Success stories? You’ll find them all over Africa. Emile Pagnon came to Morocco dead broke at the age of 32. Now he has 4,000 acres of the finest ranch land and is one of the wealthiest Europeans in the country. In the Congo an immigrant asked himself, “How about a resort for the folks who are getting rich here?” He scraped up money to start one: the Lido Pool at Elizabethville, which soon became a favored oasis for wealthy Europeans.

In Monrovia, capitol of Liberia, there is a local institution called the Pepper Bird. It’s a combination restaurant, night club and assembly hall for government functions. It has African murals from Greenwich Village, N. Y., and a juke box that plays hill-billy music. It’s owner? A barrel-chested Syrian-American from Brooklyn.

Interested? Then let’s get to some basic info on how you can get there. First, about jobs for the guys who just want to get on the premises and then look about: two classes of jobs are available—those in U. S. Government work and those in private industry.

For government jobs, the ordinary civil service regulations do not apply as a general rule. The agency doing the hiring generally picks the people it wants without even consulting the Civil Service Commission.

To get a line on U. S. job opportunities in Africa write to Office of Personnel, Department of Agriculture, Washington 25, D. C., for the story on jobs for farm specialists; to Division of Personnel Management, Department of the Interior, Washington 25, D. C., for information on jobs in mining, waterpower development, fishery management, biology, geology, land management; to Commander, U. S. Naval Activities, Port Lyautey, c/o Fleet Post Office, New York, N. Y., for the word on Navy jobs for civilians in French Morocco.

For general information send 15 cents to the Government Printing Office, Washington 25, D. C., for the booklet Federal Jobs Outside The Continental United States. You can also try the U. S. Employment Service, Washington 25, D. C.

For jobs in American industries in Africa, drop a line to the U. S. Chamber of Commerce in any country there and ask who’s hiring. Addresses of the Chambers can be gotten from the U. S. C. of C., Washington 6, D. C. Ask for the free listing of American Chambers of Commerce in Foreign Countries.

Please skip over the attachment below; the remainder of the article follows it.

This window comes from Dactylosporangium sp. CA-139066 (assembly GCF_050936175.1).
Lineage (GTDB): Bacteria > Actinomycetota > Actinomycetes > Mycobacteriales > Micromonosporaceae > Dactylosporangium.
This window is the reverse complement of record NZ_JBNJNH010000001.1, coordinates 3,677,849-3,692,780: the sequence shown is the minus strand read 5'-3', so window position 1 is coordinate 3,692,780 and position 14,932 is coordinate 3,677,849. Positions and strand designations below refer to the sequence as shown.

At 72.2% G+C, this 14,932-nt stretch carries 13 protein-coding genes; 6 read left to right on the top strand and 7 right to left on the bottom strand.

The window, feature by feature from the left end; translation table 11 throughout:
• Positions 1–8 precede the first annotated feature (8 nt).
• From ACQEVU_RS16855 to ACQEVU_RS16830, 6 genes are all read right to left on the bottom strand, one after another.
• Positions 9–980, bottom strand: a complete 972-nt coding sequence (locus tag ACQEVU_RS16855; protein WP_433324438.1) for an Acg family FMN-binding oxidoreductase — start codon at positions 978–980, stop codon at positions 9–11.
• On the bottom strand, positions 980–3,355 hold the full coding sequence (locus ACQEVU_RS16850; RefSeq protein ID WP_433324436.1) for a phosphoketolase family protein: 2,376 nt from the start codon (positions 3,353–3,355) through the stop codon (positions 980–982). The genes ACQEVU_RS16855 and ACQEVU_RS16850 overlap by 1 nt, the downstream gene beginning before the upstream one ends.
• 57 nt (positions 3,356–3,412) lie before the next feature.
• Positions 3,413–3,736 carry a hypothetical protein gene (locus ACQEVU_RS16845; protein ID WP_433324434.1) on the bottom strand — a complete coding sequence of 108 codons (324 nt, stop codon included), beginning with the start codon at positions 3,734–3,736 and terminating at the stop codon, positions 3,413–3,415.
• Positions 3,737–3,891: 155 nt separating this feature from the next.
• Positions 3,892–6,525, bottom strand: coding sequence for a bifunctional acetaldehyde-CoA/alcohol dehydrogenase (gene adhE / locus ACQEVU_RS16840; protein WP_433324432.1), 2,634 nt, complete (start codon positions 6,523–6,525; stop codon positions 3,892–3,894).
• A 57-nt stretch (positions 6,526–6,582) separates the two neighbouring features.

A good example of the Yank outfits in Africa is Firestone Tire and Rubber Co. Firestone employs foresters, agricultural specialists, nurses, lab technicians, sanitation engineers, accountants, mechanics and machinists. (Write to Personnel Dept., The Firestone Tire and Rubber Co., Akron 17, Ohio.) To go to Africa on your own, you need (a) a passport and (b) a visa, the former obtained from your country, the latter from the country for which you’re headed.

The various countries “have different admission requirements, but generally you need either a certain amount of money or a job to get in. More detailed information can be obtained from the countries themselves.

For dope on South Africa, write to the Government Information Office, Union of South Africa, 655 Madison Ave., New York 21, N. Y.

For information on Liberia, write to the Public Relations Counsel, Embassy of Liberia, 5201 16th St. N. W., Washington, D. C.’ Information will also be given by the Liberia Consulate General, 220 Broadway, New York 38, N. Y. Liberian consulates are also located in Chicago, San Francisco, Los Angeles, New Orleans, Miami, Houston and Philadelphia.

For data on the Belgian Congo, write to either of the following: Baron Dhanis, Belgian Congo Affairs Attache, 1715 22nd St. N. W., Washington, D. C., or Belgian Government Information Center, 630 5th Ave., New York 16, N. Y.

Can you take money out of Africa if you hit the jackpot so hard it clangs? That depends on the country—each has its own regulations on this—but most countries do permit individuals to take out a percentage of their earnings.

Now obviously, while it’s true that a rip-roaring boom is underway in Africa, there are drawbacks too. Let’s list some: Climate is one factor which must be considered strongly. South Africa, Liberia, coastal areas in the north generally have excellent climatic conditions but there are sections deep inside where the jungle is steaming, the rain seems to fall incessantly and the insects make life one long itch.

Racial tension is another vital consideration. Kenya, for instance, has its terrible Mau Maus, now on the wane but still something to reckon with. In the Union of South Africa, there is immense, unorganized resentment growing among the non-whites against the white man’s absolute, rigid supremacy. And a good place to stay away from is the shooting-war area of Algeria where the tide of hate runs high. But the timid and overly delicate have never thrived in the world’s frontiers. You can’t go fortune-hunting anywhere with an absolute guarantee of personal safety and the assurance that your finer feelings will never be offended. Africa today is the Bright Continent, lit with a blaze of opportunity for the venturesome.

  1. Charlene says: May 22, 201210:42 am

    I love how he implies that the Africans’ feelings about being exploited are irrational. “Terrible”, “rage”, and “hate” imply lack of emotional control and therefore inferior intellect.

    I wonder if the Mau Mau ever considered getting on a ship, going to England, and digging for coal in Hyde Park.

  2. JMyint says: May 22, 20122:10 pm

    And today much of Africa is experiencing negative growth due to War, Famine, Pestilence and Economic Disaster. You know , the four horsemen.